22.06.2011 Ingo Günther “Thanks a Million”

You see a huge map of Japan and red envelopes when you enter the gallery. This is Ingo’s latest work, “Thanks a Million.” He was preparing the work at the Miraikan in Odaiba when the 311 earthquake happened. He was also interested in the beauty of the Japanese coastline which was expressed as “White sand and blue pine tree”. His aim is to restore the Japanese coastline. He made a Japanese map by cards which says “White sand and blue tree.” In the red envelopes, there was a thank-you card written in red and black letters. When you took the card out of the envelope you could see the red letters—which you could not when the card was inside—spelling out a detailed message. This is the set-up to give an audience a detailed message. In the red envelope there are pine-tree seeds; members of the audience who took the envelopes would plant the seeds in their garden. This artwork makes the link between Japan and people who visited the exhibition. In the card you find the message: “Please do not forget about Japan that needs long-term support and view the reconstruction of Japan with us. Thanks a million.”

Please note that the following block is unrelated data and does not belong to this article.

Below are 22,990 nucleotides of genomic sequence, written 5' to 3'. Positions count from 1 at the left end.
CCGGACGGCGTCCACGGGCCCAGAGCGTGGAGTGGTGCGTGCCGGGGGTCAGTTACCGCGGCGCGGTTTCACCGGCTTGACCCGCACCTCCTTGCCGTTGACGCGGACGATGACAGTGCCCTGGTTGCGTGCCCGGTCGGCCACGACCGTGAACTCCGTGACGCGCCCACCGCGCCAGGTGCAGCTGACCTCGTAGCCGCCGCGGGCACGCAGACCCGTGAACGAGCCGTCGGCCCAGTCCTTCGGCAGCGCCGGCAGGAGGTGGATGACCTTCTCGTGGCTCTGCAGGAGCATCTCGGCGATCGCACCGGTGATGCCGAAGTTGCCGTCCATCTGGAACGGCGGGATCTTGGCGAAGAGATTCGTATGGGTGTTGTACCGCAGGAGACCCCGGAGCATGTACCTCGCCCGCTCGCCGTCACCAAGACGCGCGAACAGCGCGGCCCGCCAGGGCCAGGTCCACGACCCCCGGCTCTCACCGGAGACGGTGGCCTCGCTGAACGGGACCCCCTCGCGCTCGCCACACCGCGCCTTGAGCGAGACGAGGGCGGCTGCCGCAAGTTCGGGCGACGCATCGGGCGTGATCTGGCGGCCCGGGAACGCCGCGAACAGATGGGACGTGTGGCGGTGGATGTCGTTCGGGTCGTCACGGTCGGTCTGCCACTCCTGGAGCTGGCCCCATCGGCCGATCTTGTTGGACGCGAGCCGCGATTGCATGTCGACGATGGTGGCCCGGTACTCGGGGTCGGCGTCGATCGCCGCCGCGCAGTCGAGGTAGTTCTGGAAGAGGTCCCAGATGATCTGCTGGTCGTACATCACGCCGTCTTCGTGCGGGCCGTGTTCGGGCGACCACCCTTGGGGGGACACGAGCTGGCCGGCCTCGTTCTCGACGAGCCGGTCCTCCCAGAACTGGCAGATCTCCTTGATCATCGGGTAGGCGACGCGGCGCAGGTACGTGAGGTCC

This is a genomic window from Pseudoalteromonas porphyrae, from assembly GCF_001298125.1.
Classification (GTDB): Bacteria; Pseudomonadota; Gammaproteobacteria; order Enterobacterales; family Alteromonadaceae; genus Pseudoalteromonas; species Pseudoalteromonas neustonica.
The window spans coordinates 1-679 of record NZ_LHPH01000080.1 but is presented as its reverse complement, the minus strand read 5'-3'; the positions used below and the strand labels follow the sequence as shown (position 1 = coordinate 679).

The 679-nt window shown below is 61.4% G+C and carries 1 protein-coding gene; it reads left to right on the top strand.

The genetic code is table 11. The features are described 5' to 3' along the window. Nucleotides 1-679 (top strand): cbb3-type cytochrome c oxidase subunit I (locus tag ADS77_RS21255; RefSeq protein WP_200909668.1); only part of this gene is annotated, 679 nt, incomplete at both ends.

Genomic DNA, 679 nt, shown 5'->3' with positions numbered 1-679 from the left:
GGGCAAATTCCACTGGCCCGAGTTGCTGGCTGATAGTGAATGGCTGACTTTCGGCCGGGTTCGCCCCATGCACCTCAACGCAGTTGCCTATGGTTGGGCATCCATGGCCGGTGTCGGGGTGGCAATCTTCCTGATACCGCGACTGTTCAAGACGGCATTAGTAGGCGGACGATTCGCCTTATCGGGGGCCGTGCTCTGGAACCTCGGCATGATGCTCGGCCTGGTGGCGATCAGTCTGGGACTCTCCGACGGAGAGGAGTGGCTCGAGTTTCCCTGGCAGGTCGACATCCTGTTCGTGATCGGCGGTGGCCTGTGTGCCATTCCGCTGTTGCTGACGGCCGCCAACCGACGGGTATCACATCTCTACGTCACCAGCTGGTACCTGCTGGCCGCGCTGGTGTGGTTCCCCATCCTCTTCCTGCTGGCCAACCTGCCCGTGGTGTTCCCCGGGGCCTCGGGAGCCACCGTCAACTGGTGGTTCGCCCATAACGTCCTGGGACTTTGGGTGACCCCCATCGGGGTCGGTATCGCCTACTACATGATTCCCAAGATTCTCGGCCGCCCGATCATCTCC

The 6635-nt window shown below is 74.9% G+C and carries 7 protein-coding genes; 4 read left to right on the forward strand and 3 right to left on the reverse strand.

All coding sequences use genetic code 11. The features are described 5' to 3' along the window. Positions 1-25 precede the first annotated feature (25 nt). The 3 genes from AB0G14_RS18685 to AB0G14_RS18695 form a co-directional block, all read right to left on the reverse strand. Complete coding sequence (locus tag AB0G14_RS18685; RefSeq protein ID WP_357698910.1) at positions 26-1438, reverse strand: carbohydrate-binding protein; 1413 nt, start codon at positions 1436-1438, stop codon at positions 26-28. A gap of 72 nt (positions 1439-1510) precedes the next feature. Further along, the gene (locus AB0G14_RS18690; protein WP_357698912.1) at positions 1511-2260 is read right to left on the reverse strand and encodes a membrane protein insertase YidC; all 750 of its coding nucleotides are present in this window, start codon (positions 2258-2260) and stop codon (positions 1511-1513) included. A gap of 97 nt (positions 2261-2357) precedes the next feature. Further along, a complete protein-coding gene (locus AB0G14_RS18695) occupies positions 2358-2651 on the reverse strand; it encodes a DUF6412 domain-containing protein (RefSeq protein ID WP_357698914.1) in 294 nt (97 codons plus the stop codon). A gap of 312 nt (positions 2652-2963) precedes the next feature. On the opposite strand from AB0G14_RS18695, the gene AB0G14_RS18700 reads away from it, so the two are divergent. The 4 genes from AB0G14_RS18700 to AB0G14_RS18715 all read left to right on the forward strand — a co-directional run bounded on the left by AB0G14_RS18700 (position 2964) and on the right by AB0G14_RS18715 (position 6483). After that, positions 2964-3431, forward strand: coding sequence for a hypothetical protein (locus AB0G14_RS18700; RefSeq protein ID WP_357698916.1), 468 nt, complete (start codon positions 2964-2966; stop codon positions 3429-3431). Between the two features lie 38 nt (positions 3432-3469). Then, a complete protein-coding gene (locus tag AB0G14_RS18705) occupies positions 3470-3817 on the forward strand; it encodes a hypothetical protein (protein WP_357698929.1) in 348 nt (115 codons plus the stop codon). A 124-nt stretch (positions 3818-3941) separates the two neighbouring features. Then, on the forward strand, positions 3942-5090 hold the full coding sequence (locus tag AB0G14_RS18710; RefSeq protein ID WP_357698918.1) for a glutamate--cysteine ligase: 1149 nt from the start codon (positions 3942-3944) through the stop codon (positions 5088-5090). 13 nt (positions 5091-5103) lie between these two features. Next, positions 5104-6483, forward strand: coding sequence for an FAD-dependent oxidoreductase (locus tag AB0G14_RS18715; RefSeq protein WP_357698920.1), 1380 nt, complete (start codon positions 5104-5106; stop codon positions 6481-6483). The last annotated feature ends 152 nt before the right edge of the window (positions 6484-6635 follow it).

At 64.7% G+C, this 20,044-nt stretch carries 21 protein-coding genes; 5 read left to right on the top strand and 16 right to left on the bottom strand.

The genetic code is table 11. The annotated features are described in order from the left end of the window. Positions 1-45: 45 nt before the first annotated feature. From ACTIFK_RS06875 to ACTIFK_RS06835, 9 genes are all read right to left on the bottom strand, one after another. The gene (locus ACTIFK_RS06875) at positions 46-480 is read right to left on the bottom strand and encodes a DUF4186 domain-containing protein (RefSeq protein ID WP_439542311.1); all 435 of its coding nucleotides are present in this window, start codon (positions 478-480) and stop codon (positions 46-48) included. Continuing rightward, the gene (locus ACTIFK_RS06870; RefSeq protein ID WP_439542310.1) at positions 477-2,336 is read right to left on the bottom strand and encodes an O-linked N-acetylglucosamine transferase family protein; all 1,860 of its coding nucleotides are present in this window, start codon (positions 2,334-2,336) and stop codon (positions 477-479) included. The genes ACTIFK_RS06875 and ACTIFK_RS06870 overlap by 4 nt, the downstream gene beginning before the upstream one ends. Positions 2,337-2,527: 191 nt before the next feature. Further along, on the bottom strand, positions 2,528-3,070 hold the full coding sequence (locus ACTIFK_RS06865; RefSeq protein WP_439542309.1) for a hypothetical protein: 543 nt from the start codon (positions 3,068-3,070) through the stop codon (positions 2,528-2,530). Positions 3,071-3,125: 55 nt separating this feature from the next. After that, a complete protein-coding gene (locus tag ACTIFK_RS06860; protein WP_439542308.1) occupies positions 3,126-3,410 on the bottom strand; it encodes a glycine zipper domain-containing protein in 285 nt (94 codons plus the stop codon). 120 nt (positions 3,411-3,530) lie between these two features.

Gunther’s work is related to the only tree left after the devastation caused by the tsunami in Rikuzentakata city. It also has some connection with the work screened on the underground floor of this exhibition, Joseph Beuys’s “7000 Oaks” project (1982).

Many people understand the situation in Japan and have responded with red envelopes and words like FUKUSIMA, SENDAI, TOKIO, and have left comments such as “It is a good idea,” “I will plant it in our backyard,” or “Thank you,” expressing their sympathy for Japan. One woman came up to tell us: “I will look after this pine tree for Japan as well as I would my child.” We felt we could show the possibility of supporting people in the Tohoku area through Art.

(Report: Mika Maruyama)